The second filtering rule is applied to stop the search as soon as it is detected that none of the vectors in any remaining cell can possibly impact the current set of neighbors; all remaining cells are skipped. This second rule is:

where C_{i} is the cell to process next, d(q, nn_{k}) is the distance
between q and the current k^{th} -NN.

Unfortunately, the ``curse of dimensionality'' phenomenon makes these filtering rules ineffective in high-dimensional spaces [104] , [46] , [94] , [49] , [83] .

##### Approximate NN-Searches

This phenomenon is particularly prevalent when performing *exact*
NN-searches. There is therefore an increasing interest in performing
*approximate* NN-searches, where result quality is traded for
reduced query execution time. Many approaches to approximate
NN-searches have been published.

**Dimensionality Reduction Approaches**.Dimension reduction techniques have been used to overcome the "curse of dimensionality" phenomenon. These techniques, such as PCA, SVD or DFT [70] exploit the underlying correlation of vectors and/or their self similarity [83] , frequent with real datasets. NN-search schemes using dimension reduction techniques are approximated because the reduction only coarsely preserves the distances between vectors. Therefore, the neighbors of query points found in the transformed feature space might not be the ones that would be found using the original feature space. These techniques introduce imprecision on the results of NN-searches which cannot be controlled nor precisely measured. In addition, such techniques are effective only when the number of dimensions of the transformed space become very small, otherwise the "curse of dimensionality" phenomenon remains. This makes their use problematic when facing very high-dimensional datasets.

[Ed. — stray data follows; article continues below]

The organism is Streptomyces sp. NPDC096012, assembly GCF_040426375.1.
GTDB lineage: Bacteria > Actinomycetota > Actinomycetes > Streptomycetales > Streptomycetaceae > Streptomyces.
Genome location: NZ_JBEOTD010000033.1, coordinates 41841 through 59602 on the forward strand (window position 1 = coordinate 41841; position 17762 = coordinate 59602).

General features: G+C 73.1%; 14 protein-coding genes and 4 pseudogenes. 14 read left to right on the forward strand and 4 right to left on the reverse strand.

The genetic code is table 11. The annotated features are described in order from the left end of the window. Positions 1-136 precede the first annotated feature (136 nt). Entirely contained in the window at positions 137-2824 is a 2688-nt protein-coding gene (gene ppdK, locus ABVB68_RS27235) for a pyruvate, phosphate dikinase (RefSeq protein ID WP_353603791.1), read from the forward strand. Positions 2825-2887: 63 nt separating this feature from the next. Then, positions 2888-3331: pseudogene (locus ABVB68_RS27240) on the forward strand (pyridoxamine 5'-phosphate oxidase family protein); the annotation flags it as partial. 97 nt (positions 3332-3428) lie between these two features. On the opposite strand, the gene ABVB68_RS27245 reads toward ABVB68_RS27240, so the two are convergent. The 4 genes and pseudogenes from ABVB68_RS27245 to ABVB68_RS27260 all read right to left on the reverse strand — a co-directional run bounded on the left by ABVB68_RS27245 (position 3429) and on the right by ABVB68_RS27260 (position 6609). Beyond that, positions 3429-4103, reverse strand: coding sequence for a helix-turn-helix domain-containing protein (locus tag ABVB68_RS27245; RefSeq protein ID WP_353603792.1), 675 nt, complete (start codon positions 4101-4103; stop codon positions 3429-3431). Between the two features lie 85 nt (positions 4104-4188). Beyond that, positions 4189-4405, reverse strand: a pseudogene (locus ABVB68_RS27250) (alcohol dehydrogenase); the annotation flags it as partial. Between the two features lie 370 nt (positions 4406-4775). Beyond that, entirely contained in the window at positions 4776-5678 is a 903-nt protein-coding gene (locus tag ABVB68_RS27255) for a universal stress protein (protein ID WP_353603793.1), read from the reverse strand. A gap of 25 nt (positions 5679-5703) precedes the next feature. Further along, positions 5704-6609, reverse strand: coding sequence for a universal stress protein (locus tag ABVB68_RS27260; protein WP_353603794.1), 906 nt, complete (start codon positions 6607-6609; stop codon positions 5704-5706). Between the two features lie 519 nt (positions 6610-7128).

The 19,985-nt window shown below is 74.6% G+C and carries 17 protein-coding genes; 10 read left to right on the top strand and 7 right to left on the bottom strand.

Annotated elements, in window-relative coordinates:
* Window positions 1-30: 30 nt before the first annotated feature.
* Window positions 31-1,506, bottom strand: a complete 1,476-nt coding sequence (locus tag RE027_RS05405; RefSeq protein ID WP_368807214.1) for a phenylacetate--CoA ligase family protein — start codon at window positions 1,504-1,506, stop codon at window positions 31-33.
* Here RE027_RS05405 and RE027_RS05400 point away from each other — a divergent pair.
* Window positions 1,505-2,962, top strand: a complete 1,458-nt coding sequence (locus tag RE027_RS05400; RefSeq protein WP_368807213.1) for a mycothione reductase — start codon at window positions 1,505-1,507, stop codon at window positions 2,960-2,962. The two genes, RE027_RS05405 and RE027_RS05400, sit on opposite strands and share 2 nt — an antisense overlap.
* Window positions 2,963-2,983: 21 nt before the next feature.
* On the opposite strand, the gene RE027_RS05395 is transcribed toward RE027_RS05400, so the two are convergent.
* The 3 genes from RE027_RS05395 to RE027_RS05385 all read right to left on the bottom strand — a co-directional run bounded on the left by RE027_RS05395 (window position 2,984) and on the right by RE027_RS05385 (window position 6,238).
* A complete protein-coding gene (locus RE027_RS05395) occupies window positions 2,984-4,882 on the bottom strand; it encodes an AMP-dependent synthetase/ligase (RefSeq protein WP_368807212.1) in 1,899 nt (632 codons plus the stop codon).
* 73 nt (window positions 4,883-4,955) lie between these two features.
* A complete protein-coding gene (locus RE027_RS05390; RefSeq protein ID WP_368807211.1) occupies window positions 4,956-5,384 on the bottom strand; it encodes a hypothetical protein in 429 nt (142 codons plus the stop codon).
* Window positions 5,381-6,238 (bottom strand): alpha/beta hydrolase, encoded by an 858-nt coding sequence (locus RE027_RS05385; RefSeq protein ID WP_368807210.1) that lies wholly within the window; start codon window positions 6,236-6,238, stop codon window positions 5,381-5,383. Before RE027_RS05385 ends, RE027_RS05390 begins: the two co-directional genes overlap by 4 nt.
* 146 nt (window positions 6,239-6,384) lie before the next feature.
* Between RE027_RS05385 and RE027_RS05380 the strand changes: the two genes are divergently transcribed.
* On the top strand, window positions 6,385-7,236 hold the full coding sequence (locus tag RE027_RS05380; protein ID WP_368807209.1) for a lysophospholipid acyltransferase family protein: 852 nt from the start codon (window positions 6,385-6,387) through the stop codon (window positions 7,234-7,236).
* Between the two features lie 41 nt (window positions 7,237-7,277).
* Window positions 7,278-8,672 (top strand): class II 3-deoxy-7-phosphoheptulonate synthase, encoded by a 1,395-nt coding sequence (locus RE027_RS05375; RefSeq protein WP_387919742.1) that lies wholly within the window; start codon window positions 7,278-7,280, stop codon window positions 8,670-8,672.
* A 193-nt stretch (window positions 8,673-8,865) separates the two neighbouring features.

**Early Stopping Approaches**.Weber and Böhm with their approximate version of the VA-File [103] and Li